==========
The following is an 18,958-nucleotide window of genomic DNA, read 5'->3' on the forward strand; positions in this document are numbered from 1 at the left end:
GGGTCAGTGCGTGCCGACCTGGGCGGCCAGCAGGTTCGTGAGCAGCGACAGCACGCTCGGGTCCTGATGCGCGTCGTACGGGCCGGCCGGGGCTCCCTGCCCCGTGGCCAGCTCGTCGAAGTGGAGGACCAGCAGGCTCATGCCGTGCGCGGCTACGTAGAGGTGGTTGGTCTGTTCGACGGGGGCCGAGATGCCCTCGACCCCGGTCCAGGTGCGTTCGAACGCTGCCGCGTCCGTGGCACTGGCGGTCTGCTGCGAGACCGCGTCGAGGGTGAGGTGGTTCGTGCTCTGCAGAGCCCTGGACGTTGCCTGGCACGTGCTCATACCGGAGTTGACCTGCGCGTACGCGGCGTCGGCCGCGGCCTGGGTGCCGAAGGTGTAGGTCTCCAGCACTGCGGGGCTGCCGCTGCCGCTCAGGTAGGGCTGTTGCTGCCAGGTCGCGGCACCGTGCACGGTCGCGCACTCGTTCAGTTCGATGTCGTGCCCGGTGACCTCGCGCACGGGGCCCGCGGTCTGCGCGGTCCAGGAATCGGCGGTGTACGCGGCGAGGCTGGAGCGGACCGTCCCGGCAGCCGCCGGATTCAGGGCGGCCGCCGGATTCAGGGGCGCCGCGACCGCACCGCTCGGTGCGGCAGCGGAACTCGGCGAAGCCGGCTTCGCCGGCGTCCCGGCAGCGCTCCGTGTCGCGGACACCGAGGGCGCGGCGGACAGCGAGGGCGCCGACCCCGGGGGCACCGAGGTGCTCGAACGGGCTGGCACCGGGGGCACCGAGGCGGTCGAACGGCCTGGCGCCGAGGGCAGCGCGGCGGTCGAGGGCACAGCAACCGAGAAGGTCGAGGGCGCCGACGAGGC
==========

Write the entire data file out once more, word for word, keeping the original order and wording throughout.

The following is an 18,958-nucleotide window of genomic DNA, read 5'->3' on the forward strand; positions in this document are numbered from 1 at the left end:
GGGTCAGTGCGTGCCGACCTGGGCGGCCAGCAGGTTCGTGAGCAGCGACAGCACGCTCGGGTCCTGATGCGCGTCGTACGGGCCGGCCGGGGCTCCCTGCCCCGTGGCCAGCTCGTCGAAGTGGAGGACCAGCAGGCTCATGCCGTGCGCGGCTACGTAGAGGTGGTTGGTCTGTTCGACGGGGGCCGAGATGCCCTCGACCCCGGTCCAGGTGCGTTCGAACGCTGCCGCGTCCGTGGCACTGGCGGTCTGCTGCGAGACCGCGTCGAGGGTGAGGTGGTTCGTGCTCTGCAGAGCCCTGGACGTTGCCTGGCACGTGCTCATACCGGAGTTGACCTGCGCGTACGCGGCGTCGGCCGCGGCCTGGGTGCCGAAGGTGTAGGTCTCCAGCACTGCGGGGCTGCCGCTGCCGCTCAGGTAGGGCTGTTGCTGCCAGGTCGCGGCACCGTGCACGGTCGCGCACTCGTTCAGTTCGATGTCGTGCCCGGTGACCTCGCGCACGGGGCCCGCGGTCTGCGCGGTCCAGGAATCGGCGGTGTACGCGGCGAGGCTGGAGCGGACCGTCCCGGCAGCCGCCGGATTCAGGGCGGCCGCCGGATTCAGGGGCGCCGCGACCGCACCGCTCGGTGCGGCAGCGGAACTCGGCGAAGCCGGCTTCGCCGGCGTCCCGGCAGCGCTCCGTGTCGCGGACACCGAGGGCGCGGCGGACAGCGAGGGCGCCGACCCCGGGGGCACCGAGGTGCTCGAACGGGCTGGCACCGGGGGCACCGAGGCGGTCGAACGGCCTGGCGCCGAGGGCAGCGCGGCGGTCGAGGGCACAGCAACCGAGAAGGTCGAGGGCGCCGACGAGGC